Many of today’s senior leaders belong to the Generation of Baby Boomers. The term “Baby Boomers” refers to the generation that was born between 1946 and 1964. In 2017, baby boomers will be between 53 and 71 years old. The Population Reference Bureau report, “Aging in the United States,” examines recent trends among adults ages 65 and older (January, 2016). They have extensive experience and a wealth of knowledge that cannot be easily transferred to new leaders. Yet this is the challenge of leadership development. How do you ramp up new leaders quickly and bridge the talent and experience gap?
When your leaders are the same age, you are at risk of many or your leaders retiring around the same time. Obvious successors (middle managers) may not be available to fill succession plans due to their impeding retirement. The Generation Xers (approximately 32-52 years old) are a much smaller demographic than the Baby Boomers. Therefore, organizations are looking to Millennials to meet their talent needs.
U.S. birth rates underlying each generation: http://assets.pewresearch.org/wp-content/uploads/sites/12/2015/01/FT_16_04.25_generationsBirths.png
Baby Boomers are retiring at 1 every 4 seconds and they are taking their knowledge and experience with them.
Many leadership roles have been filled with Baby Boomers for many years and have led organizations through multiple recessions. Recessions that resulted in lean management thus decreasing the leadership opportunities for younger generations (Generation X and Generation Y/Millennials). Baby Boomers are retiring in large numbers with estimates of 1 retirement every 4 seconds. Unfortunately, their successors have had limited experience in leadership. The successors are also stepping into a leadership role where they are often managing subordinates who are older than they are (and possibly much older!)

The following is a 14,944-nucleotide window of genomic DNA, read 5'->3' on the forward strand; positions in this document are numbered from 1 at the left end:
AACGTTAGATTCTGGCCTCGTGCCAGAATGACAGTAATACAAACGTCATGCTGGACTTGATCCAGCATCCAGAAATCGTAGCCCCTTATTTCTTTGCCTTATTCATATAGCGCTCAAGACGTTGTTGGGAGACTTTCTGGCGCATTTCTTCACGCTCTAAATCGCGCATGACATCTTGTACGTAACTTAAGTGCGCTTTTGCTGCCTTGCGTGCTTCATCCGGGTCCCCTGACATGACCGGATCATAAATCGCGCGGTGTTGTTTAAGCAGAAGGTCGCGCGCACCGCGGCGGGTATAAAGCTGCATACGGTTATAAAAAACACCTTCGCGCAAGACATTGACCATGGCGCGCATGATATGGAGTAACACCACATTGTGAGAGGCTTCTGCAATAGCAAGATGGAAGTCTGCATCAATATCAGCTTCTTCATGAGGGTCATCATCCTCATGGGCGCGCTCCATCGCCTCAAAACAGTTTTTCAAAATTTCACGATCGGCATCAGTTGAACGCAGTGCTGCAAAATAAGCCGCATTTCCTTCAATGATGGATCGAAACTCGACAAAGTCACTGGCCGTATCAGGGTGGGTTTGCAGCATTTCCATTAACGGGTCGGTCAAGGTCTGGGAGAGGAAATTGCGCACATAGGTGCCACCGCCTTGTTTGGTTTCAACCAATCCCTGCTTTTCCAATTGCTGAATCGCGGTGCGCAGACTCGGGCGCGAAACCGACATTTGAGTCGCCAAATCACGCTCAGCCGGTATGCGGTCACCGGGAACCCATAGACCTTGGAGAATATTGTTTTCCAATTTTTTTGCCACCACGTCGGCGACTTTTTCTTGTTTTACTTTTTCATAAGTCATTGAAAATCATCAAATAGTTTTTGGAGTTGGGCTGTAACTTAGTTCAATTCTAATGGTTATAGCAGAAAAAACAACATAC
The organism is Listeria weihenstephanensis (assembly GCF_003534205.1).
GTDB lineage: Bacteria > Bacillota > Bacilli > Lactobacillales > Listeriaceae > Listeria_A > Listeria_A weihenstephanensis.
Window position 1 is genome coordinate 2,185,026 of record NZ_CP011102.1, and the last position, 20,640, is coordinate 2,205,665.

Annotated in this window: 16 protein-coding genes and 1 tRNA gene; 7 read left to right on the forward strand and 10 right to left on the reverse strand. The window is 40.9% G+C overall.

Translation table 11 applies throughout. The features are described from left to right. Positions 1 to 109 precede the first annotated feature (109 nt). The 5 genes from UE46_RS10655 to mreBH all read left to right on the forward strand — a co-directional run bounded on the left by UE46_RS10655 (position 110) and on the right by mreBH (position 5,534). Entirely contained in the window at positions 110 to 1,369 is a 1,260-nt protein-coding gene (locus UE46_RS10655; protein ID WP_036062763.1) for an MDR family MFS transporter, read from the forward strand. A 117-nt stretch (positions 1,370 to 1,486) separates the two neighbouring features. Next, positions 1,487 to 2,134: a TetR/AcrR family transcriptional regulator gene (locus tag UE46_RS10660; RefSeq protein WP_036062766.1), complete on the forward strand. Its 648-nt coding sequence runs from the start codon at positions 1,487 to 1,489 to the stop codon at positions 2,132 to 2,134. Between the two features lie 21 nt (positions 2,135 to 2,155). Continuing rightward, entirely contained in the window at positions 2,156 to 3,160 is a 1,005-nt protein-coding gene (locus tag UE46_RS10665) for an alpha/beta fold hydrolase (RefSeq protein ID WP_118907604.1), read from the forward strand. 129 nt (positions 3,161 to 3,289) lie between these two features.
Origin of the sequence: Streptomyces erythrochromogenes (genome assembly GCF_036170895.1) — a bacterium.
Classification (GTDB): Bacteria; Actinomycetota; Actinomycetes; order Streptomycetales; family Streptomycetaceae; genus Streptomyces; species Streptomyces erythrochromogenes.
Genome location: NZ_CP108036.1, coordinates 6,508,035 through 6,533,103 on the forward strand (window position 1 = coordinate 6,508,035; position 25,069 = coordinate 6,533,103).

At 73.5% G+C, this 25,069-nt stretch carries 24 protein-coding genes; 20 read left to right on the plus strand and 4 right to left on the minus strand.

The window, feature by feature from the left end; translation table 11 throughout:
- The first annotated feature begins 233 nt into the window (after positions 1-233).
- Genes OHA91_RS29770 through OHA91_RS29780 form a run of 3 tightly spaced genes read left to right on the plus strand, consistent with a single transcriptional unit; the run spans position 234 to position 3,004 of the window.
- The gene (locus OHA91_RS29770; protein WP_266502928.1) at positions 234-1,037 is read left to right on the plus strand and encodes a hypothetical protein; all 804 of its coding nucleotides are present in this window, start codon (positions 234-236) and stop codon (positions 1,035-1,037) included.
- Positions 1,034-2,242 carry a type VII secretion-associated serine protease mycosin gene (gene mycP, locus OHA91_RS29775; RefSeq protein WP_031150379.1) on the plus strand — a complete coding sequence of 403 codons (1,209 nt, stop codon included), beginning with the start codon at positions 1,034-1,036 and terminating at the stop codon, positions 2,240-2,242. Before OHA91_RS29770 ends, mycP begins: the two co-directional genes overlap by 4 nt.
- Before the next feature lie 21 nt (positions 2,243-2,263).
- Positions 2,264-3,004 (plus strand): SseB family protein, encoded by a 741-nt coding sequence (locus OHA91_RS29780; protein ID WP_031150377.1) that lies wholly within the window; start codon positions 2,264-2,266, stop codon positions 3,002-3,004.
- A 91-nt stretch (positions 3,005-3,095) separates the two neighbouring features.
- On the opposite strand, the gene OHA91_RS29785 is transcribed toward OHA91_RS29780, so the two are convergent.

Experienced leaders will continue to be in demand for many years and there aren’t enough to go around. What do organizations do now?
Develop younger leaders as fast as you can. Identify what skills are required to lead your organization and focus on develop emerging leaders.
Retain retirees as mentors. It’s time to get creative about how to ramp up new leaders and transfer knowledge.
Expand your definition of “high potential” to include individuals who are older than the typical younger candidate. Effective succession planning looks at creating a diverse talent pool including incorporating individuals from different age groups.
Reconsider the “required experience” boxes for roles. Emerging leaders may not have had the opportunity to hold prior senior roles. Look for potential and ability and not just years of experience.
Promote relatively inexperienced older adults into entry-level leadership positions. Make sure that they are offered the developmental support as their younger peers. Intentional leadership development initiatives benefit leaders of all ages.
Are you looking for solutions to develop your leaders quickly? Check out our Immersive Leadership Program. (link to program overview)